This guy watched rats take care of their young while being drugged and while not being drugged. That's too far removed from learning piano.

I have reason for going for this model: "Know what needs to be done, and then just do it." Anyone who has succeeded in anything, whether music, sports, or other things, has done what needs to be done even when he did not feel like it. To want to feel motivated all the time can defeat us. From time to time we hear from someone who came to piano with great enthusiasm as a beginner, and then he hits the first low. He has been transported by the high that comes from starting a new thing, and expects to always be transported by it. If he isn't, then there is "something wrong". No, there isn't. It's normal. Push through. If you need to, decide to take a break for a few days, decide when you will go off that break, then do both things. If you miss the mark, dust yourself off and try again.

Of course we want to create rewards and incentives for ourselves. We definitely want to avoid negative self-talk (or friends-talk, or anyone-talk). But if we think that we must "be" motivated, then we put ourselves into a passive state, subject to how we feel about things. That's the part that worries me about this idea.

Rewards sometimes come afterward. I have had very dark periods where a lot was going wrong, I was overworked, and I created a routine where I would do specific small things. Maybe it was working on two measures of music for 5 minutes whenever I take a break from my work (I'm self-employed). I did it. I didn't feel like it. I felt empty. I didn't think I was accomplishing anything, and couldn't care less in either case. BUT - two weeks later looking back I had a whole piece ready note-wise. It was like the tale of the Shoemaker and the Elves. Shoemaker goes to bed, and every morning the elves had made a pair of shoes for him. Except that you are your own elf. You wake up after a "down period" and discover how far ahead you are from where you were. Had you let your degree of motivation lead - or if you even worried about it - then that doesn't happen. After experiencing this a couple of times there is actually a new motivation. The next time you know what the delicious end result will actually be.

My gut feeling, based on what I've experienced in working on music, is that seeking "positive incentive salience" is off track. We're not rats with cute hairless ratlets, hormones governing the attractiveness of the tiny hairless offspring. It doesn't fit.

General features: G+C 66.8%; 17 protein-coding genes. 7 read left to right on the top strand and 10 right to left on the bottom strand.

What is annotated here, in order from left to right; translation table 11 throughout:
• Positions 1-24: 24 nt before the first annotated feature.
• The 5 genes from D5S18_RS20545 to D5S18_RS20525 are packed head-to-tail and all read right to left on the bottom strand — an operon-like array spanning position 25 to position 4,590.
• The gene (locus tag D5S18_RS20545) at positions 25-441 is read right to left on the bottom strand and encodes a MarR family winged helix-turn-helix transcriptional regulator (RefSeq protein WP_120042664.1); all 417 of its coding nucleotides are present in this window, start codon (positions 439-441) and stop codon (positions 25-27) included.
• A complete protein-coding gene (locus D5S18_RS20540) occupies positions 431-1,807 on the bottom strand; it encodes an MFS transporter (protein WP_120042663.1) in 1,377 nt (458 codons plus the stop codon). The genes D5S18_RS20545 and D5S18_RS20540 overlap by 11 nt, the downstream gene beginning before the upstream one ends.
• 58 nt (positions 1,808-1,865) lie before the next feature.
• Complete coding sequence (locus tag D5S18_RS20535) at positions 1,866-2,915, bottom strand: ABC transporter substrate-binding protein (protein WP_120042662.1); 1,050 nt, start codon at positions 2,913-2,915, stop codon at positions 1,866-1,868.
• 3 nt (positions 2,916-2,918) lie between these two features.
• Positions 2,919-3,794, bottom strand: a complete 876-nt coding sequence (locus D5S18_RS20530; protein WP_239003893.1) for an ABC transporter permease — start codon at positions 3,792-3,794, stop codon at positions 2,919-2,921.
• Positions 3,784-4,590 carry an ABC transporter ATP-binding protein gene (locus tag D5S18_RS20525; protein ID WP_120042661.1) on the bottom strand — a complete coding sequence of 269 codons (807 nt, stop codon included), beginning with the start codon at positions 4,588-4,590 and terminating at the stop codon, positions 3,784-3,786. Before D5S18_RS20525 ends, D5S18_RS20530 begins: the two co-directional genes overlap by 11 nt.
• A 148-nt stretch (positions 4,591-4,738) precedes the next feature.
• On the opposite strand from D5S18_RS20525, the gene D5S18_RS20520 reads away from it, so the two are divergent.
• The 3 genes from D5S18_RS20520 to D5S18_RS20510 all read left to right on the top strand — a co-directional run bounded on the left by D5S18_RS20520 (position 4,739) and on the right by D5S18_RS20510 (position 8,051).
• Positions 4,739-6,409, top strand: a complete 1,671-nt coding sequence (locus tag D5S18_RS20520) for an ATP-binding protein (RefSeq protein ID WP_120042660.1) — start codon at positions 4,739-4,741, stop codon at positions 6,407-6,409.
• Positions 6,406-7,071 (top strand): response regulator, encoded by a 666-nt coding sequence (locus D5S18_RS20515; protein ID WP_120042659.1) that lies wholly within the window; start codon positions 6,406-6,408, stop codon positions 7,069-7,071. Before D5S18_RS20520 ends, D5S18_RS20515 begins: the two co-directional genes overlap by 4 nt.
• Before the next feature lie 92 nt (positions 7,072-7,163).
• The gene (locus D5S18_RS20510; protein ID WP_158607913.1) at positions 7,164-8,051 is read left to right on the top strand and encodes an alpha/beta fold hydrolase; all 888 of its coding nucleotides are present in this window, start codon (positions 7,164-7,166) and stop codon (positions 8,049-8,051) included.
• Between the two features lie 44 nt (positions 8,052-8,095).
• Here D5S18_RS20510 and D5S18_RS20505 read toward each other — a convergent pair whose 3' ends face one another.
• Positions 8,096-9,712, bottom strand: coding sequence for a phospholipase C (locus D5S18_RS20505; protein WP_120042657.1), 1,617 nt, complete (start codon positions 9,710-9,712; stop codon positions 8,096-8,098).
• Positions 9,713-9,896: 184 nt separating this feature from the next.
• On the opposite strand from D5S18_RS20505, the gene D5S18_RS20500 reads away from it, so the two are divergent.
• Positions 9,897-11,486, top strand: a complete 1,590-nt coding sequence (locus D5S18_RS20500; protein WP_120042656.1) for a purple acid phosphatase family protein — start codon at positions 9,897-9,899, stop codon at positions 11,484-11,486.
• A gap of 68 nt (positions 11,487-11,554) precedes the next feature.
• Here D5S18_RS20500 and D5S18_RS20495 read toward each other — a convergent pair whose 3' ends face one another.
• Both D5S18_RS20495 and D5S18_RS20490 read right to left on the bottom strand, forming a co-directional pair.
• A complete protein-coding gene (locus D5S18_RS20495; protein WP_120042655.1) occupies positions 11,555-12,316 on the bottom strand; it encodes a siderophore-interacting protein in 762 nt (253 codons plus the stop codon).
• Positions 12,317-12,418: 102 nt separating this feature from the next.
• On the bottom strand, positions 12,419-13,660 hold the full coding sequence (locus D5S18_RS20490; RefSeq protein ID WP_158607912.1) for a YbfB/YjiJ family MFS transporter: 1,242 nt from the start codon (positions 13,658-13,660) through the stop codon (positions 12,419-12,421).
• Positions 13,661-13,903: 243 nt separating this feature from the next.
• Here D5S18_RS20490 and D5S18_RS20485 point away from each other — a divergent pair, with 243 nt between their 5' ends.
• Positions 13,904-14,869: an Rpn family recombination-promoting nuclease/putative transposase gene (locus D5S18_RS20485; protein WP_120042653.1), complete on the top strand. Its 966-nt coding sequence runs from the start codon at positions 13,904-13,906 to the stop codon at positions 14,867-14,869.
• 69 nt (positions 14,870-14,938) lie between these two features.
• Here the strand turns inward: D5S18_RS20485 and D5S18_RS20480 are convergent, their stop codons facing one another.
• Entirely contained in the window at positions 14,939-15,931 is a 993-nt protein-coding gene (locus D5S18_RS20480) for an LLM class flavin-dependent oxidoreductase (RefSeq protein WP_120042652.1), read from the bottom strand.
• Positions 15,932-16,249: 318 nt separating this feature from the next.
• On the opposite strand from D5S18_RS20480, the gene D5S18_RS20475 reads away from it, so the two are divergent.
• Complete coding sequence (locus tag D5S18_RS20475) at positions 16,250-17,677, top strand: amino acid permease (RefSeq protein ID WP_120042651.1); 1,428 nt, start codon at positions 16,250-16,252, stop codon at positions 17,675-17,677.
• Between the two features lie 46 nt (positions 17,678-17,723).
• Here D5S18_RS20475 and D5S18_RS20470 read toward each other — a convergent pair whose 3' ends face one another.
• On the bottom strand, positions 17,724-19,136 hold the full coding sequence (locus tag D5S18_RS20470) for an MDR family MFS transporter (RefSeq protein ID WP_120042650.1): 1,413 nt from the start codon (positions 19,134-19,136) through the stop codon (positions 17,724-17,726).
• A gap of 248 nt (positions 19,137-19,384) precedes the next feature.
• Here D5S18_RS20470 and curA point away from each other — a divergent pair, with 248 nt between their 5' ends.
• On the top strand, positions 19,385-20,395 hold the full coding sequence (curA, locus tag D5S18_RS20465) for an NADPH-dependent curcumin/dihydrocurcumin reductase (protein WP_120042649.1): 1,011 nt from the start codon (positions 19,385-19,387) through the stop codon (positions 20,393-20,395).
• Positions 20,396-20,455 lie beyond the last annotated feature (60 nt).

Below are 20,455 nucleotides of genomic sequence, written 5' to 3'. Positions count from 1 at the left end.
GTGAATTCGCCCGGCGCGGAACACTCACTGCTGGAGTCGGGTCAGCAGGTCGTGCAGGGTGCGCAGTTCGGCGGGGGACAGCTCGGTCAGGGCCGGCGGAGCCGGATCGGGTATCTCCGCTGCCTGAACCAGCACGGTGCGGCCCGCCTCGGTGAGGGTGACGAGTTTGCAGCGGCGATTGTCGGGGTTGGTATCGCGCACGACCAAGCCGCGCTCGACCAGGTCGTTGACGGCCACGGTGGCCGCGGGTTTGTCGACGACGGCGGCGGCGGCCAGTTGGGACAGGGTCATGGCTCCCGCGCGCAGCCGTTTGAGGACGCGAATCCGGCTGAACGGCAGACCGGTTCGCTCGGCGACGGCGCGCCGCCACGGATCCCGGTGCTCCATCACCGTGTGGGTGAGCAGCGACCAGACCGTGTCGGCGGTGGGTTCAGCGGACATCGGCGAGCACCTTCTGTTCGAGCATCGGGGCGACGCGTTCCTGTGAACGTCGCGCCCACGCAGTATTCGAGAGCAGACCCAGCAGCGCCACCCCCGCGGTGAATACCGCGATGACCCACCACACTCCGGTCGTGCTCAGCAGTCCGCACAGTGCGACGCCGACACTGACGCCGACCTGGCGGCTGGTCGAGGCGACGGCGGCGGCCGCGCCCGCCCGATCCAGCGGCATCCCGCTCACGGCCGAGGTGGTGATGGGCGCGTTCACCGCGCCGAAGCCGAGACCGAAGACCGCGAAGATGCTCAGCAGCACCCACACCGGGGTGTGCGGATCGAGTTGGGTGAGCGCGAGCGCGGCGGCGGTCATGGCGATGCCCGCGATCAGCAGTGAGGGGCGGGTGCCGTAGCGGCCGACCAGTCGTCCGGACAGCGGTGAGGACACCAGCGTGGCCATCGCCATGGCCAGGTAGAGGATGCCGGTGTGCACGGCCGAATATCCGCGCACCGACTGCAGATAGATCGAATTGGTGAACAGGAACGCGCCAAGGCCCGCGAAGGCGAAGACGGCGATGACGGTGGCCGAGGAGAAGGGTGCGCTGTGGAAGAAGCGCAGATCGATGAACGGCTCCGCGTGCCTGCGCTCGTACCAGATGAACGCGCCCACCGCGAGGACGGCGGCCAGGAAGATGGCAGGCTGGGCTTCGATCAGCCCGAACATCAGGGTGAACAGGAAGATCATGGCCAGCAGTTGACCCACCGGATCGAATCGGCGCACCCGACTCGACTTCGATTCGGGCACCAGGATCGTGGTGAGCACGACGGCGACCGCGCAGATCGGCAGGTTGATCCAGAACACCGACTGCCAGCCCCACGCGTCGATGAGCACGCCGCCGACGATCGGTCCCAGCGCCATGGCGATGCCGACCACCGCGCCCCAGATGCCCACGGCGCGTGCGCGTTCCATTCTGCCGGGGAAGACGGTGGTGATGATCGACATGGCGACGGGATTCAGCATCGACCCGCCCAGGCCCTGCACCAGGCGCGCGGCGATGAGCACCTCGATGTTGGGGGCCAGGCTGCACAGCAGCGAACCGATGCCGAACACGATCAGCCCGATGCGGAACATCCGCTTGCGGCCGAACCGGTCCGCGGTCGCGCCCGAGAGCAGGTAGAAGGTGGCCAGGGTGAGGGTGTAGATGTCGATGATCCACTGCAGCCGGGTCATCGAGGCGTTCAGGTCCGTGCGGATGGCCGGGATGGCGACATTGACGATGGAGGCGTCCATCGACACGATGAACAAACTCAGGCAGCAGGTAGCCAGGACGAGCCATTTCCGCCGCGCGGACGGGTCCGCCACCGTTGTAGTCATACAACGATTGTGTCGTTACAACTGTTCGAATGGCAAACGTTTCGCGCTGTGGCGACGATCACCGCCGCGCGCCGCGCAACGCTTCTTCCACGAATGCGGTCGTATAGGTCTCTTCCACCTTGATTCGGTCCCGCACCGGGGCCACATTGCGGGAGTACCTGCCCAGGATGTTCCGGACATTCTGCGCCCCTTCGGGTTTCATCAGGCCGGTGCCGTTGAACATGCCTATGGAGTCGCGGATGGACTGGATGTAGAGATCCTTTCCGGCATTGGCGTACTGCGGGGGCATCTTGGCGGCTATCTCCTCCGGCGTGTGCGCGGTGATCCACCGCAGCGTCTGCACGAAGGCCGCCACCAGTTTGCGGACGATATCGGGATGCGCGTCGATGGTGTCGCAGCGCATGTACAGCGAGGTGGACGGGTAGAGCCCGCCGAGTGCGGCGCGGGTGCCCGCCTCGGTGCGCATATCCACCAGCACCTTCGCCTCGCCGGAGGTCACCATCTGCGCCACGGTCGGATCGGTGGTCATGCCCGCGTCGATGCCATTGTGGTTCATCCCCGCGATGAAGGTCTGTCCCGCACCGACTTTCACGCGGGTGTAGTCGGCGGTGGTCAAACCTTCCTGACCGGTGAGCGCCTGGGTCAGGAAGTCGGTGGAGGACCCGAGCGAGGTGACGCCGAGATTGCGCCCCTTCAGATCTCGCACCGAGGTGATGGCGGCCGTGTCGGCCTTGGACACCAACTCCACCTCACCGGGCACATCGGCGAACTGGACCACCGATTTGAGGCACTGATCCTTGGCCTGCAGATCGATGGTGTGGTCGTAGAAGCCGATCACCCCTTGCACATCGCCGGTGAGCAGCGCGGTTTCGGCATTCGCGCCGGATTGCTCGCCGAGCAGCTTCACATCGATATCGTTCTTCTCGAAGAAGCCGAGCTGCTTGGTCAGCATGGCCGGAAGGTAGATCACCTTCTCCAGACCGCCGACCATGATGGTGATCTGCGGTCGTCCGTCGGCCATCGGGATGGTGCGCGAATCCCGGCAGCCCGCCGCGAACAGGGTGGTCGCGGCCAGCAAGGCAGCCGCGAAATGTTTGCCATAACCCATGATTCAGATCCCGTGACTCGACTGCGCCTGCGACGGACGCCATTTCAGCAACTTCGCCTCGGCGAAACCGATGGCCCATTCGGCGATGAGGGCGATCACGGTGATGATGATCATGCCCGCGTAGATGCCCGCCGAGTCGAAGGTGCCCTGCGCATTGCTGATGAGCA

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#2137020 - 08/22/13 08:29 AM Re: YOUR Practicing's Positive Incentive Salience? [Re: Bobpickle]
keystring Online   content
Yikes! 10000 Post Club Member

Registered: 12/11/07
Posts: 11810
Loc: Canada
Maybe a note saying: "Shoemaker and the elves. I'm the elf." Seriously - I actually do find this motivating. Don't know why. crazy

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#2137024 - 08/22/13 08:46 AM Re: YOUR Practicing's Positive Incentive Salience? [Re: keystring]
Sam S Offline
1000 Post Club Member

Registered: 12/12/07
Posts: 1424
Loc: Georgia, USA
I do feel better after practicing (or just playing) the piano. I am grumpy and hard to live with when I miss my practice. So I guess I am a little similar to the rats...

I also have my little habits. Practice at about the same time every day. Go through the same little ritual of opening the practice notebook, writing down the times, and so forth. I also have a handful of beach stones from Maine that I use as counters when I do repetitions of difficult passages - I suppose I consider them good luck pieces.

But one of the best incentives to practice, for me, is participating in the online recitals and the feeling of accomplishment I get from that. I guess I am goal oriented. I also look forward to going to Summerkeys and preparing for that. I do not really look forward to my teacher's recitals - too many kids...

Sam

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#2137029 - 08/22/13 08:52 AM Re: YOUR Practicing's Positive Incentive Salience? [Re: keystring]
Morodiene Offline
Yikes! 10000 Post Club Member

Registered: 04/06/07
Posts: 12151
Loc: Boynton Beach, FL
Originally Posted By: keystring

I have reason for going for this model: "Know what needs to be done, and then just do it." Anyone who has succeeded in anything, whether music, sports, or other things, has done what needs to be done even when he did not feel like it. To want to feel motivated all the time can defeat us. From time to time we hear from someone who came to piano with great enthusiasm as a beginner, and then he hits the first low. He has been transported by the high that comes from starting a new thing, and expects to always be transported by it. If he isn't, then there is "something wrong". No, there isn't. It's normal. Push through. If you need to, decide to take a break for a few days, decide when you will go off that break, then do both things. If you miss the mark, dust yourself off and try again.